posted by languagehat at 7:55 AM on November 7, 2007

I'm very, very interested to see a follow-up to this one, too.

Perhaps what Javier said was that the place was "horror gothic" but due to a combination of his accent and the reporter's cluelessness, dumbness, and/or lack of fact-checking (pick any combo) it got printed as "harrogatha." This is my surmise.
posted by Rosie M. Banks at 8:57 AM on November 7, 2007

I think it's a neologism, pidgin English/Spanish, designed to convey "horribly gothic and gothamite."

E.g., "See that pack of NYU co-eds? Harrogatha."
posted by Clyde Mnestra at 10:30 AM on November 7, 2007

How to get to see him at his salon: Bring a copy of the magazine with you, and say politely that you've been asked to visit him in person, to confirm that there are no errors and that he approves of the article.
posted by JimN2TAW at 11:11 AM on November 7, 2007

Response by poster: I've also sent an email to Javier's New York office (www.magnetny.com), politely asking for clarification. If either he or Vogue responds, I'll post it here.

I'd like to put out one last request that someone in the New York area stop by the parlor to investigate. It's quite possible that a receptionist or assistant has had to answer the question in the last few months. I'd do it, but I'm on the wrong side of the country.

However, if you can wait, hopefully one of the two parties will respond.

In the meantime, "harrogatha" is definitely on my list for Word of the Year. Maybe if we all use it, we can get it in the OED.
posted by Flying Saucer at 10:57 AM on November 8, 2007

This is going to be a 17-pronged attack, because I got his email address from his psychic (long story...don't ask) and Javier gave her permission to email him directly about it. I wrote him this morning, so if I hear back, I'll post it here.
posted by veronica sawyer at 11:21 AM on November 8, 2007 [1 favorite]

I've also sent an email to Javier's New York office (www.magnetny.com), politely asking for clarification. If either he or Vogue responds, I'll post it here.

Wow, they are going to hate us! I sent an email on the 6th and forgot to mention it here. I have not heard anything from them yet.
posted by necessitas at 2:48 PM on November 8, 2007

Best answer: Brief update for any of you who still care: I heard back from Ashley, but he asked me to phone him and that he'd explain it (!)--I'll try to get around to it this afternoon.

It all seems very odd that I have the phone number of a man who doesn't even solicit clients.
posted by veronica sawyer at 6:51 AM on November 13, 2007

i still care!
posted by kidsleepy at 7:56 AM on November 13, 2007

Best answer: Vogue Information officer Phyllis Rifield wrote back to me today. She says her response is "from Plum Sykes":

"Ashley has had many questions on this!
Harrogotha is an Ashley-ism: he is rather original and from the south and everything he says is exaggerated and terribly dramatic. Its his over the top way of saying horrid, or horrendous, He has lots of made-up words to express his extraordinary point of view on life."

All grammar and punctuation are from the email, by the way, though I had to add the "s" to "ism". I guess Vogue's spellcheck lets "-im" slip through, too?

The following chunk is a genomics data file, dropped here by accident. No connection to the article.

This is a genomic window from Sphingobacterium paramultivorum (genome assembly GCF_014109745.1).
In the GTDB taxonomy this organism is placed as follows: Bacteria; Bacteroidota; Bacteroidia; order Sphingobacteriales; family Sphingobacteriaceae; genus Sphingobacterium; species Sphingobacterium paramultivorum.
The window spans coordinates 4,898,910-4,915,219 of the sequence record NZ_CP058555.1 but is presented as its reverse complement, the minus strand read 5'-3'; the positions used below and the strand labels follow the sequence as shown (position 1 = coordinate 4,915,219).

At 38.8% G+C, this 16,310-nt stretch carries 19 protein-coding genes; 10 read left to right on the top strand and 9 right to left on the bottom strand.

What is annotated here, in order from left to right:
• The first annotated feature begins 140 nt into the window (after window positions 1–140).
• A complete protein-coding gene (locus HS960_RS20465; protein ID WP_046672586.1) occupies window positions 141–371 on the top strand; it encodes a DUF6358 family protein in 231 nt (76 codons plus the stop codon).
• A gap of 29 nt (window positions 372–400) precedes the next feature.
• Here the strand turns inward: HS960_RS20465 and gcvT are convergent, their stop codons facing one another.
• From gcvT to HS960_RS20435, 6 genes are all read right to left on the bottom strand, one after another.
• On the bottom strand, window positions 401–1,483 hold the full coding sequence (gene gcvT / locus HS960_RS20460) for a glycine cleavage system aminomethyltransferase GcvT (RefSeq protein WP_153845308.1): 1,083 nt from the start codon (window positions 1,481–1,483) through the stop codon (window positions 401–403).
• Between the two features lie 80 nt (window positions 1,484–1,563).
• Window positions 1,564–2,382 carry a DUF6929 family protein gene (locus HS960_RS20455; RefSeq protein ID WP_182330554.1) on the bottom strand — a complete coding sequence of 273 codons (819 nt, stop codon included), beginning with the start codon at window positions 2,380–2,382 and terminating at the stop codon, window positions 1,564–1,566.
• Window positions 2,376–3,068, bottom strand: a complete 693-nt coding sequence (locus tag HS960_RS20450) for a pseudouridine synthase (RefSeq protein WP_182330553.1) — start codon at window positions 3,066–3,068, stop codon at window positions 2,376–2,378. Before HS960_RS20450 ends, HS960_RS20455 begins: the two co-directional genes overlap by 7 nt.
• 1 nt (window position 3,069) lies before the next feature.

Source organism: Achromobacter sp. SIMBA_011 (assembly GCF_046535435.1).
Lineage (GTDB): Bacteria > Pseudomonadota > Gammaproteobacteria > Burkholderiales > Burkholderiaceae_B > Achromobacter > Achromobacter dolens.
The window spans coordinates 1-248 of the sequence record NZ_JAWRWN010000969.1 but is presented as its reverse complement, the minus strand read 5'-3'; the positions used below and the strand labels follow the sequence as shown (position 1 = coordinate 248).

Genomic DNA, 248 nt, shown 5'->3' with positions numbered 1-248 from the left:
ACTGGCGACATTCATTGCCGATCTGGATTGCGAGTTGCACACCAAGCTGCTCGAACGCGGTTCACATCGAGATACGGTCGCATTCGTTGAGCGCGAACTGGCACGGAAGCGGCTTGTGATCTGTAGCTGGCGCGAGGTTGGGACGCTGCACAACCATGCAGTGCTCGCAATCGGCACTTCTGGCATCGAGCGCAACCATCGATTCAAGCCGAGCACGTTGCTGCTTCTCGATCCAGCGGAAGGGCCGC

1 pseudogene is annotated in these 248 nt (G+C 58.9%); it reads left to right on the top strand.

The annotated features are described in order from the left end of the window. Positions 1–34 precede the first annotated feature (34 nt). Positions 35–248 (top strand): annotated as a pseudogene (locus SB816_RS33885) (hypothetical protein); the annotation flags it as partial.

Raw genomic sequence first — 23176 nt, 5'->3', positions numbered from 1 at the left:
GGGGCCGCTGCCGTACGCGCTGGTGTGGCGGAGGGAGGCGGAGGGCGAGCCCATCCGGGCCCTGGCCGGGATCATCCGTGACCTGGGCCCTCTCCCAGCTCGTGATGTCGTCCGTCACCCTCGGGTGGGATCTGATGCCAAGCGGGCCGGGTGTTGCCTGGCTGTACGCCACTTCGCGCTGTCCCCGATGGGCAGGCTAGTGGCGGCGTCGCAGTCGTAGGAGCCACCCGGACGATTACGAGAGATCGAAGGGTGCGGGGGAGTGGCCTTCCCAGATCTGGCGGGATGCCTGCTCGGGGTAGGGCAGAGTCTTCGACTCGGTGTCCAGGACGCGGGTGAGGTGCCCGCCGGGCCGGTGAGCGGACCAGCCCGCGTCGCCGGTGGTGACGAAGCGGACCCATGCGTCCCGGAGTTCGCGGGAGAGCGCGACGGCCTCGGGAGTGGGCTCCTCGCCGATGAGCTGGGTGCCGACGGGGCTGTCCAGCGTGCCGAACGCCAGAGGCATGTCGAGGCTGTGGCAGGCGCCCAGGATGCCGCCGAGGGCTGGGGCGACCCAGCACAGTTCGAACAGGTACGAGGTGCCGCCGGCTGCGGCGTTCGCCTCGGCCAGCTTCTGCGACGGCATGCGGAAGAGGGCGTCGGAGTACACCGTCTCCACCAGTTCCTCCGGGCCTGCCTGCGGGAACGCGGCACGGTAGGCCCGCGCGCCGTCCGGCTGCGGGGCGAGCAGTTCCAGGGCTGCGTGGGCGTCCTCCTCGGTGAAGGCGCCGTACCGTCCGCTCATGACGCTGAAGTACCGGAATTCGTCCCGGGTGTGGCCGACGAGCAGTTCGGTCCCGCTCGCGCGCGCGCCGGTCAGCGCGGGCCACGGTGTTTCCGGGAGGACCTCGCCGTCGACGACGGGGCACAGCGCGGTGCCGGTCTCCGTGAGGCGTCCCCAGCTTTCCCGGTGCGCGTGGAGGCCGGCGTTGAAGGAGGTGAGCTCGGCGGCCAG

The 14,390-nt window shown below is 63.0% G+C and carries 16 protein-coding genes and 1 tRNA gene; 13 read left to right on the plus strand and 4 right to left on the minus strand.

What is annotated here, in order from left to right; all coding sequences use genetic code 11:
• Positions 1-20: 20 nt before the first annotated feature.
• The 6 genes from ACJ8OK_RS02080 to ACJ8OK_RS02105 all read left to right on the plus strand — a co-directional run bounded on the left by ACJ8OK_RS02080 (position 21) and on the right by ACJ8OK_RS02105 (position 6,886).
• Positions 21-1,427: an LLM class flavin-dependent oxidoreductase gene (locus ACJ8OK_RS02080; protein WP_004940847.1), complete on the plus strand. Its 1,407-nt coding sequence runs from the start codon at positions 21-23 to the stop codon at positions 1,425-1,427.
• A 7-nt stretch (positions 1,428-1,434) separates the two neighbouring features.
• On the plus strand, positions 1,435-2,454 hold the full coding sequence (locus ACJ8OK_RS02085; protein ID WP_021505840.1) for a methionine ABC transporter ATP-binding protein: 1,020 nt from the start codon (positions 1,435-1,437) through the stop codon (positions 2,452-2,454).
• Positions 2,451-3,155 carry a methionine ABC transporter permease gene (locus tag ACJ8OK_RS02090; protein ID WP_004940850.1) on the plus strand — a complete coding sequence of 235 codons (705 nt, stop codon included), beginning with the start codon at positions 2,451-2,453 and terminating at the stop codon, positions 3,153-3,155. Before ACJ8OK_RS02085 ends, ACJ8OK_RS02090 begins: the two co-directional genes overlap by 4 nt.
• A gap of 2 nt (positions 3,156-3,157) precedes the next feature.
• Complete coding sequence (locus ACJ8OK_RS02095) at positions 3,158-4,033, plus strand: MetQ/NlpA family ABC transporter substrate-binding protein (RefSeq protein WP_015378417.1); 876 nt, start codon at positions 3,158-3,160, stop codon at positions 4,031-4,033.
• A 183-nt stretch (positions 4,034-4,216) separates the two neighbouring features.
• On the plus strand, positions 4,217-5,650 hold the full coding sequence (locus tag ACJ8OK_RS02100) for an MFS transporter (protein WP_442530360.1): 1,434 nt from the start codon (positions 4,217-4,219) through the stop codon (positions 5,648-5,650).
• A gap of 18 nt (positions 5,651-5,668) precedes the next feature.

So...it's a made-up word that Vogue didn't bother to explain at all! What great writing and editing.

This seems to close the door on the subject, pending more direct investigation from veronica. If Ashley tells her any other "Ashley-isms," I'd love to hear them.
posted by Flying Saucer at 8:39 AM on November 13, 2007

Dude, I'm *so* not calling him if he's "had many questions on this." I'm worried he'll be irritated. And he'll flip out on me and then make up a unique word just for me. And it will mean "trifling woman with $30 haircut."

I'm going with Flying Saucer's take.
posted by veronica sawyer at 9:11 AM on November 13, 2007 [3 favorites]

Best answer: OK, FINE. I called him.

First of all, I gotta say: He not only has a wonderful voice, but a really warm and charming personality. Very genuine.

Anyhow, here's the backstory, and it confirms what Phyllis had to say, but it elaborates on it. Here we go (this is an approximate transcript):

When Ashley moved to NYC 15 years ago, he befriended Paul Rutherford of Frankie Goes to Hollywood fame.

So harrogatha (pronounced huh-RAH-gutha) is a term that he picked up from Paul and it means that something is so horrible, so horrendous, so bad that it's practically infectious.

Ashley's not sure where Paul picked it up, or if he made it up.

I remarked that it reminded me of Polari, to which he replied, "Well, I'm not even going to TOUCH that one," and laughed.

And then I thanked him, and he said that he was more than happy to explain it to me, and was fascinated by all the interest in the word (which means he's indeed gotten our other emails).

All in all, a very pleasant experience. And you know what else we've learned today? That we're better journalists than Plum Sykes.
posted by veronica sawyer at 9:24 AM on November 13, 2007 [16 favorites]

Oh, and he said it's a term he would use only to describe a thing or place, and not another person.
posted by veronica sawyer at 9:25 AM on November 13, 2007

Well done, VS!

I, too, was reminded of polari. It took me days to get a bizarre medley of Morrissey's Bona Drag out of my head after the first time I read this thread. Now it will take days to get Relax out of my mind.
posted by necessitas at 11:02 AM on November 13, 2007

Response by poster: Hooray!

Thanks, veronica. I never would have guessed that the second syllable is emphasized.

I suppose we could pursue Paul Rutherford in an attempt to learn the word's origin, but we've learned its meaning and Javier's intent, which is good enough for me.

Thanks to everyone who helped. Even roads that lead to dead ends are useful in this kind of effort.

When search engines, wikis, and common sense fail, there is AskMeFi.
posted by Flying Saucer at 12:18 PM on November 13, 2007

posted by brain cloud at 1:12 PM on November 13, 2007

Aww! my theory sucks!
(and LH, one day you'll have to hear me recite "Saco el saco de sal al sol a que se seque" in an Andalu' accent, not one s pronounced, I promise!)
posted by Wilder at 1:45 AM on November 14, 2007 [1 favorite]